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Posted by Peter Sheldon on June 5, 2013
After repeated false starts of trying to build its way into the enterprise eCommerce space, SAP has finally decided to do a U-turn on its strategy and buy its way in. For years there has been intense speculation that SAP might acquire hybris, and behind the scenes there has certainly been much umming and ahing over the enterprise software giant’s commerce strategy. Hybris has been on a tear recently, and until today was widely expected to file for an IPO in 2014; however, the firm’s destiny has for some time been in the hands of its VC investors (Huntsman Gay Global Capital, Meritech Capital Partners and Greylock Israel). The decision to sell to SAP was likely influenced by these VC firms who, between them, have a controlling state in the firm. The value of the acquisition has not been disclosed, but given hybris’ strong earnings over the past four quarters (the bulk of which was directly from license revenues) and with the looming path of an IPO, we can speculate that SAP paid a substantial price tag — although the terms of the transaction are likely complicated.
So the big surprise is not why, but why now? There is no single answer to this question — but we can look at the factors that have increasingly piled on the pressure for SAP to change direction and pull the trigger on this acquisition:
With this acquisition, the enterprise commerce technology landscape is now dominated by four large software companies: SAP, IBM, Oracle and eBay. There are other smaller players, notably: Demandware, Digital River and Intershop, all of which have long been publically traded. The acquisition of hybris brings to a close a multi-billion-dollar, three-year spell of intensive M&A and IPO activity in the enterprise commerce technology space. There will be future acquisitions for sure, but there are few independent vendors left now. The enterprise commerce space has entered a new phase of maturity and is now firmly entrenched as a strategically key product line alongside ERP and CRM.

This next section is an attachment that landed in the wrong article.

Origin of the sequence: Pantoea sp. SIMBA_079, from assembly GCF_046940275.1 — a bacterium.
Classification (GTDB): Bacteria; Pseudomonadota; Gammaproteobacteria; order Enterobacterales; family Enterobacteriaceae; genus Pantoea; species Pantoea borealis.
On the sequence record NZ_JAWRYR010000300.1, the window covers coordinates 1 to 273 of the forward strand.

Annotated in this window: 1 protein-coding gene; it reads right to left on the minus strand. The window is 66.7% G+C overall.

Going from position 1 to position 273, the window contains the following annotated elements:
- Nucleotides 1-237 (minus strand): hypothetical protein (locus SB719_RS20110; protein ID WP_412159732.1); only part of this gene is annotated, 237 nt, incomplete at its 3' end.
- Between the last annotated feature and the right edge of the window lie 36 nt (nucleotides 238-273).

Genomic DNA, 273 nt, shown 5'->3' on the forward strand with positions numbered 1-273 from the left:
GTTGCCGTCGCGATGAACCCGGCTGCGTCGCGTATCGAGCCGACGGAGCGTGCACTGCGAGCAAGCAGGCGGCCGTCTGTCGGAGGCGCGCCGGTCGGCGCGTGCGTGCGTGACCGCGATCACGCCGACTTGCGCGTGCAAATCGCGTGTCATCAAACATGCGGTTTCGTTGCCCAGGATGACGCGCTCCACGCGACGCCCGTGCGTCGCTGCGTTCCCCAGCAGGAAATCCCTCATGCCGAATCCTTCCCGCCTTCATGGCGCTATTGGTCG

So what does the acquisition mean for existing hybris customers and partners?
For now it’s business as usual. SAP plans to operate hybris as independent business unit (which would have been a very important factor in the negotiations for the hybris founders and management team) so we can expect the management, development and sales teams to remain mostly intact. Investment in the solution will continue at the same feverish rate as before. Most importantly, however, hybris will continue to be offered to the market as a standalone product suite. There will be no forced dependencies on SAP’s existing ERP and CRM product lines, which will ensure that hybris continues to be an attractive choice for customers regardless of their current flavor of ERP or CRM back-office. Over the next 18 months we can expect SAP to make significant investments integrating the hybris suite with ERP and CRM, making it easier for existing SAP customers to use hybris in an integrated fashion. Furthermore, I expect that we will see SAP leverage assets like Hana to bring exciting new capabilities to hybris in the future. Put simply, existing and prospective hybris customers have little to worry about and those who are also existing SAP customers will likely have much to get excited about as the joint strategy and road map are unveiled.
Hybris has a large network of 250+ technology and commerce service provider partners. Many of its premier partners like Sapient, Accenture and Deloitte are also major SAP partners. So for them, this convergence will be compelling in terms of their ability to offer a cohesive solution to clients. For hybris’ smaller partners, the future may be a little hazier. On paper, it is business as usual: hybris will continue to support all partners and will sell the solution stand-alone from other SAP assets. However, over time, it is possible that the complexity of working with hybris as an entity of SAP will become a burden for some smaller niche eCommerce implementation partners.
The acquisition also leaves in doubt the future of hybris’ partnership with Adobe’s CQ5. SAP lacks a web content management platform in its product portfolio but with this acquisition, it has just gained extensive capabilities in digital customer experience through the personalization, content management, site search and merchandizing capabilities of the hybris platform. Forrester expects these digital experience capabilities to become strategically important to SAP going forward.
I recommend that Forrester clients who have questions or concerns about this acquisition to schedule an inquiry with me to discuss the implications.